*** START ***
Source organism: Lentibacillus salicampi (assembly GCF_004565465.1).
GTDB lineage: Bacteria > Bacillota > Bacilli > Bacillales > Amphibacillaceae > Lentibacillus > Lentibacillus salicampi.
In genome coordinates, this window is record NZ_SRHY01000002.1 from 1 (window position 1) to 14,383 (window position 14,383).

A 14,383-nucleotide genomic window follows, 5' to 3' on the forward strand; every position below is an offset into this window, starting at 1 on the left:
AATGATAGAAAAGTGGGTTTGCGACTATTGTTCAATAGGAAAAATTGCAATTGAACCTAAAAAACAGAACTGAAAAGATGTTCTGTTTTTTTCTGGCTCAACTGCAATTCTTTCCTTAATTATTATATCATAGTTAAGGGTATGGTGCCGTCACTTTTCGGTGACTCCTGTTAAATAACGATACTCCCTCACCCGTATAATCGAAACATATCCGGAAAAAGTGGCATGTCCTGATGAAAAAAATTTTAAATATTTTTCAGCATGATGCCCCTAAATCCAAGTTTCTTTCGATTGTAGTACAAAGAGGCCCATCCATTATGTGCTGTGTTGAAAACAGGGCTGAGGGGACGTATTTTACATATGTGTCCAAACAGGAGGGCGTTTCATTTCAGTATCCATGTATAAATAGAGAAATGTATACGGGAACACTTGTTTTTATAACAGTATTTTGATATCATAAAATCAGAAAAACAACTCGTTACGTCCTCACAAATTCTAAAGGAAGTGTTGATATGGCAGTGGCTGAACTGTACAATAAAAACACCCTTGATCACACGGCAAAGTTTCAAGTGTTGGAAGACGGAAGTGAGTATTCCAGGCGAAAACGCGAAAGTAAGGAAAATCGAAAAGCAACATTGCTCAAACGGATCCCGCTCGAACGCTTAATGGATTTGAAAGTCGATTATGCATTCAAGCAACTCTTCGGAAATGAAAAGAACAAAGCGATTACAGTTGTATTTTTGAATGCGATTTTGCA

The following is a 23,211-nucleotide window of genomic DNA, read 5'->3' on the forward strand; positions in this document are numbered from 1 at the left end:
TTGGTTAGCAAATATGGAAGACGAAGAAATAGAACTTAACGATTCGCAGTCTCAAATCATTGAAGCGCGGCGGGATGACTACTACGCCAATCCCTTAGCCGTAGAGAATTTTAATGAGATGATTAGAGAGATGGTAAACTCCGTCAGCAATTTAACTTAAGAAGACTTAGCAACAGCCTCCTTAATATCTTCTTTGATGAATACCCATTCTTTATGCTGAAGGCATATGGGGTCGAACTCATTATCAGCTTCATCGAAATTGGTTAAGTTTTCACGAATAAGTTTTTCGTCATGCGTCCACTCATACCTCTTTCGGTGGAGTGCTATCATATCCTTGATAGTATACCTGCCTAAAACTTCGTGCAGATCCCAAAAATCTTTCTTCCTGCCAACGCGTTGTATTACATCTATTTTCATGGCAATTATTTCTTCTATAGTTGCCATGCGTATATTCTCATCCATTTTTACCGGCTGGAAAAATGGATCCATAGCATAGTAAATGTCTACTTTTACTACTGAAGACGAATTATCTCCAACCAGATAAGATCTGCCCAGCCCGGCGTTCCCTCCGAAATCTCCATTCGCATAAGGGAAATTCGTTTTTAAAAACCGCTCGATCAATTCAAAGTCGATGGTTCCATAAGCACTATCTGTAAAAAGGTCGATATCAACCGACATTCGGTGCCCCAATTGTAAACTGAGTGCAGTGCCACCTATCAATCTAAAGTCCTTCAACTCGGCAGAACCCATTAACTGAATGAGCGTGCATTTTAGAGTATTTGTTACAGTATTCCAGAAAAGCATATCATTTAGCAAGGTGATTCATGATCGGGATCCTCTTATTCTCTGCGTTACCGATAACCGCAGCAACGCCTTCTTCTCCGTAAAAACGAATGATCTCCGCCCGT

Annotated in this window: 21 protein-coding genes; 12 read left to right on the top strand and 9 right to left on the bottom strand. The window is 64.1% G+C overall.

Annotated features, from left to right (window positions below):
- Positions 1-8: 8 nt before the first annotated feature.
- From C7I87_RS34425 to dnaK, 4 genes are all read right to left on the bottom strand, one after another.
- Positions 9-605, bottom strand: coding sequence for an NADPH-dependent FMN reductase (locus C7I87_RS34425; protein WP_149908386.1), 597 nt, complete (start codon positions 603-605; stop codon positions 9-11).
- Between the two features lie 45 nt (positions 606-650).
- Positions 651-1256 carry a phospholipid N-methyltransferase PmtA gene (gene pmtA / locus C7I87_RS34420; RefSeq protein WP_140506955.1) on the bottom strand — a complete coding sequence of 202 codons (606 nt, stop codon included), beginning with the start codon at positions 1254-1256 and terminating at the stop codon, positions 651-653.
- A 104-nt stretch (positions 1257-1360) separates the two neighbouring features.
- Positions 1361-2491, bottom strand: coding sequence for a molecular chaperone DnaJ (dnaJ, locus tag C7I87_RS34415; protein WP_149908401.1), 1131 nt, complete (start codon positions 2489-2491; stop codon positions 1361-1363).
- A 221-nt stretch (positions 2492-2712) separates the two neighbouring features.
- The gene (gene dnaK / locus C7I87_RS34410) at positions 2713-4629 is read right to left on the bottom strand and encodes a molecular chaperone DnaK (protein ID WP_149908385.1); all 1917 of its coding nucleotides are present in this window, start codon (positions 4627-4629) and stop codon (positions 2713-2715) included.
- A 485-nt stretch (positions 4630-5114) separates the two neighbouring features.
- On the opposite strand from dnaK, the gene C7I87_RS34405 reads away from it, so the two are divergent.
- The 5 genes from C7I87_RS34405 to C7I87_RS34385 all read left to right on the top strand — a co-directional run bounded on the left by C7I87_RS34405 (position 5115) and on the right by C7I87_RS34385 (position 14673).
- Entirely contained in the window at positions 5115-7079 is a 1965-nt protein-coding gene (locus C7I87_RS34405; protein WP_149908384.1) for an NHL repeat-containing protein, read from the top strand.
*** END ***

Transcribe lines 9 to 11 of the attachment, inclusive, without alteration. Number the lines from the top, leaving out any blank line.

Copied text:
Annotated features, from left to right (window positions below):
- Positions 1-8: 8 nt before the first annotated feature.
- From C7I87_RS34425 to dnaK, 4 genes are all read right to left on the bottom strand, one after another.